A new law, making it easier for Missouri public employees to opt out of both union membership and paycheck deductions funding political advocacy work, goes into effect on August 28, 2018. The new law, a victory for public sector employers, effectively enacts “right-to-work” protections for public sector employers, despite the fact that voters rejected right-to-work generally for the state of Missouri (see Missouri Right to Work is Overwhelmingly Rejected by Voters, Spencer Fane HR Solutions August 15, 2018). Therefore, public sector employers should review the new law and determine what steps need to be taken in order to comply with it upon the forthcoming effective date. (See Full Text of Law Here).

Missouri Right to Work is Overwhelmingly Rejected by Voters

By a greater than two to one margin, Missouri voters rejected the Right to Work Act passed early in the legislative session.  The law was supported and signed by former Missouri Governor Greitens.  With strong local and national union backing and a ton of dollars, the unions led the effort first to get the issue on the ballot with more than 300,000 petition signatures and then to defeat the measure soundly at the polls. 

DOL Rescinds Persuader Rule

On July 17, 2018, the Department of Labor (“DOL”) officially abandoned the “Persuader Rule” by filing a notice of rescission in the Federal Register. The rescission is expected to become effective on or about August 17, 2018 (i.e. 30 days after the rescission notice is published in the Federal Register). This rescission gives employers and certain legal service providers more certainty as to whether their business dealings are subject to the reporting requirements of the Labor Management Reporting and Disclosure Act (“LMRDA”).

Janus v. AFSCME – Mandatory Agency Fees Unconstitutional for Public Sector Unions

On June 27, 2018, the Supreme Court of the United States issued what may be one of its most impactful decisions of the 2017/2018 term in Janus v. American Federation of State County and Municipal Employees, Council 31, Case No. 16–1466.  In its opinion, found here, the Court held that laws requiring public sector workers who are not union members to pay union dues would be compelled speech in violation of the First Amendment. This decision reverses nearly forty years of federal precedent, and declares unconstitutional a host of state laws which allow such fee arrangements. It also has significant implications for the manner in which public sector unions collect their dues.

The Masterpiece Cakeshop Decision – Bakery Owner Wins, But on Narrow Grounds

On June 4, 2018, the Supreme Court of the United States issued its highly anticipated decision in Masterpiece Cakeshop, Ltd. v. Colorado Civil Rights Commission, Case No. 16-111. In its opinion, found here, the Court vacated an administrative order entered by the Colorado Civil Rights Commission (“CCRC” or the “Commission”) against the bakery, which had refused to sell custom wedding cakes to same-sex couples on the grounds that doing so would violate the owner’s sincerely held religious beliefs. The Court made it clear that judges and administrative officials violate a litigant’s constitutional rights if they engage in conduct that displays hostility toward a particular set of religious beliefs. But the majority opinion left many questions unanswered. It remains to be seen if a business owner may refuse to do business with a prospective customer because of the customer’s sexual orientation when the refusal is based on a sincerely held religious belief.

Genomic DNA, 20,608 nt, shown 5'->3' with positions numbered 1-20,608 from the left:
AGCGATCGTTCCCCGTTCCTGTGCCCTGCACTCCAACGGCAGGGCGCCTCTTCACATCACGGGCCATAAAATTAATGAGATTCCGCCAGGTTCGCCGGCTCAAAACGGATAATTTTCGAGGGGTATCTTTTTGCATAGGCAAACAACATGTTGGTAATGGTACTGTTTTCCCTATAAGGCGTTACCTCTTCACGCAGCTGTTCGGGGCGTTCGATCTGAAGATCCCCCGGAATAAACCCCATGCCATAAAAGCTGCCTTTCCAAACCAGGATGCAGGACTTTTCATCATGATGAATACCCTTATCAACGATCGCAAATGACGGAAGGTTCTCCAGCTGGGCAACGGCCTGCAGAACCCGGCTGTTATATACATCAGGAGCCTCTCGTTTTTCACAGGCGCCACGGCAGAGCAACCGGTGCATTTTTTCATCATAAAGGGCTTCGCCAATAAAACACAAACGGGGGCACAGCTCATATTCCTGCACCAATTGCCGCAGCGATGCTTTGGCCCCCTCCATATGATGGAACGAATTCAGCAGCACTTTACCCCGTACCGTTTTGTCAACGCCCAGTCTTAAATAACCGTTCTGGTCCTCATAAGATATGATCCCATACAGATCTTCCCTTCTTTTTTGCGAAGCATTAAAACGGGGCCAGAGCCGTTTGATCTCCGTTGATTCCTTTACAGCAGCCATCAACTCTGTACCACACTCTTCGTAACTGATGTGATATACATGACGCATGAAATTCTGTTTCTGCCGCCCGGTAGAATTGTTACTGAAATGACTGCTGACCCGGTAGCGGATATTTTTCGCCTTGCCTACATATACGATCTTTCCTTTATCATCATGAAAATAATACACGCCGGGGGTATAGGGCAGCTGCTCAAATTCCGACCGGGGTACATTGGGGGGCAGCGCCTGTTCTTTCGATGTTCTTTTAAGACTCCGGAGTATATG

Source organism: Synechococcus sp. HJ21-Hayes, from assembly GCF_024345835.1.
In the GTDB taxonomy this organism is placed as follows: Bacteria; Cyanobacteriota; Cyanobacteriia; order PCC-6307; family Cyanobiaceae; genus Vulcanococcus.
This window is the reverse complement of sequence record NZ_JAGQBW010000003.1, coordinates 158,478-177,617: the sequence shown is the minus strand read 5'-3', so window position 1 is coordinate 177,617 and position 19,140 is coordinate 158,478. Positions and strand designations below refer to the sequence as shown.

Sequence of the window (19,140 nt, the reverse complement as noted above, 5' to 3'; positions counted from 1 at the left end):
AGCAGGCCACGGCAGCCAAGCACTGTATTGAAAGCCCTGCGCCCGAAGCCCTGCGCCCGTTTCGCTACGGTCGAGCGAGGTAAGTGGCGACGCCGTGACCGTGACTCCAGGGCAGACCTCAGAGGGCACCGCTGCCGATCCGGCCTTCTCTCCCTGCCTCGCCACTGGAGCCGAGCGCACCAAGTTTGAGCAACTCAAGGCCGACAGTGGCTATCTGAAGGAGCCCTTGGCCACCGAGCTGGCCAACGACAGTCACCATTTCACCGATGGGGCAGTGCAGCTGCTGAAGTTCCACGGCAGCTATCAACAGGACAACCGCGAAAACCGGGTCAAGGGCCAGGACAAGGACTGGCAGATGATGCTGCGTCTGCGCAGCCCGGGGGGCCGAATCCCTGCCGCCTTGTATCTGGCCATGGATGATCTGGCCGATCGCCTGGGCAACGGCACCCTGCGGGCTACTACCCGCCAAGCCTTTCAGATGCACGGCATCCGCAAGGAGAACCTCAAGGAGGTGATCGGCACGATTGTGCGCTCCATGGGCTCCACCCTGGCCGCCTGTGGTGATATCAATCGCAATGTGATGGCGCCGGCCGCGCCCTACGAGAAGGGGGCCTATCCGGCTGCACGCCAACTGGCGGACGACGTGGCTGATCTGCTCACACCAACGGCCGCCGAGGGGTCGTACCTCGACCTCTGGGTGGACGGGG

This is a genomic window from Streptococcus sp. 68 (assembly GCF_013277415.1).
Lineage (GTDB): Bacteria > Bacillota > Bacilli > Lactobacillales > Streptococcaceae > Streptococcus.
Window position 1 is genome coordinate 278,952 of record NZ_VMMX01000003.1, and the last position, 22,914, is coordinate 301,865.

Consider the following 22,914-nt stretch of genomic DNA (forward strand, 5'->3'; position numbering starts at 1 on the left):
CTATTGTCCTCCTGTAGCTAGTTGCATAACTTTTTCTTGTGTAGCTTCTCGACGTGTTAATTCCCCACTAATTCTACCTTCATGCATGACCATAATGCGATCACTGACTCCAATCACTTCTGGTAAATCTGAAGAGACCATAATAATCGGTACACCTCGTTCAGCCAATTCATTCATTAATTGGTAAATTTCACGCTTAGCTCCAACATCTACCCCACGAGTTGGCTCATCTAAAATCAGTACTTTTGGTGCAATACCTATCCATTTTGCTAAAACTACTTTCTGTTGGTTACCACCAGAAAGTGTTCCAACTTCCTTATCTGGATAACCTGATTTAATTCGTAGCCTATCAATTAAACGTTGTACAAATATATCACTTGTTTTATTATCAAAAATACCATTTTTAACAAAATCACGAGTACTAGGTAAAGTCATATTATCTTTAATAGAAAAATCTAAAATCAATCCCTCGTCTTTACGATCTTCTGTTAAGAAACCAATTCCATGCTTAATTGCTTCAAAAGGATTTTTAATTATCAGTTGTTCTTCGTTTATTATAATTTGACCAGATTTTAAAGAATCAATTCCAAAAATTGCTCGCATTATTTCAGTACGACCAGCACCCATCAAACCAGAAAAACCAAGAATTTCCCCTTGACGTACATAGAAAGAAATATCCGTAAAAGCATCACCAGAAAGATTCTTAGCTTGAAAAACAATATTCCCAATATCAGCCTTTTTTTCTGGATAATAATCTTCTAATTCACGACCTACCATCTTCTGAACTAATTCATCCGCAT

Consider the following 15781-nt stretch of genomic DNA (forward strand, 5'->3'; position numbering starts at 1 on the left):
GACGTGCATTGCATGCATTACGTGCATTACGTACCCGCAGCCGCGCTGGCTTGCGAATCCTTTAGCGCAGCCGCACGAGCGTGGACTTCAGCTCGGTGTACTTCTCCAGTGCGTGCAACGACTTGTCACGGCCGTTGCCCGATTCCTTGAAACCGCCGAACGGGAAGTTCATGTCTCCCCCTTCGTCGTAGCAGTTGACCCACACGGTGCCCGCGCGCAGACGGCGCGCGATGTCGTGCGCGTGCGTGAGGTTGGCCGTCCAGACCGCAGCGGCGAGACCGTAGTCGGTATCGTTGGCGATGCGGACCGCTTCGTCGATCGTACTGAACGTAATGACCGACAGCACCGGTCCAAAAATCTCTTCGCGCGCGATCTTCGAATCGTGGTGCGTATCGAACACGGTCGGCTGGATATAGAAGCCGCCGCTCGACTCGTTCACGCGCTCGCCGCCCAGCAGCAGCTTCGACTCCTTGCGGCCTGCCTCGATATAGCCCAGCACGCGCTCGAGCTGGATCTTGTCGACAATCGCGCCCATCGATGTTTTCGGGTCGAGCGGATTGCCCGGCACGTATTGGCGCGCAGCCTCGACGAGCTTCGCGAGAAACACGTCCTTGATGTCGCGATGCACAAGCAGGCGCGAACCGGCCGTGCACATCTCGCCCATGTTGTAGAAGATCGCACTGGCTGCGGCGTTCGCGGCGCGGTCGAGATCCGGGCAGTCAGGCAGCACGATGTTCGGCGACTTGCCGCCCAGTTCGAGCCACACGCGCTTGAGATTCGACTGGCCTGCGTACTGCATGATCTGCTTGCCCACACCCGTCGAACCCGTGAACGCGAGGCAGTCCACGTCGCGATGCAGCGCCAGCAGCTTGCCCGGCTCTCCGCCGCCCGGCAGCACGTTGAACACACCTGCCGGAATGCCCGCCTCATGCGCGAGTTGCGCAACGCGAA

Employee Class Action Waivers Held Enforceable

On May 21st, the United States Supreme Court held that the National Labor Relations Act (“NLRA”) does not prohibit employers from requiring workers to agree, as a term and condition of their employment, that they waive the right to bring class or collective actions, and will individually arbitrate employment-related legal claims.  Epic Sys. Corp. v. Lewis, U.S., Case No. 16-285 (Slip Opinion, May 21, 2018). This decision resolves a high profile conflict, in which the National Labor Relations Board and some federal courts had found that the NLRA prohibits enforcement of arbitration agreements containing class action waivers. The Court’s decision makes clear that the NLRA does not prevent the enforcement of an arbitration agreement that is otherwise valid under the Federal Arbitration Act (“FAA”).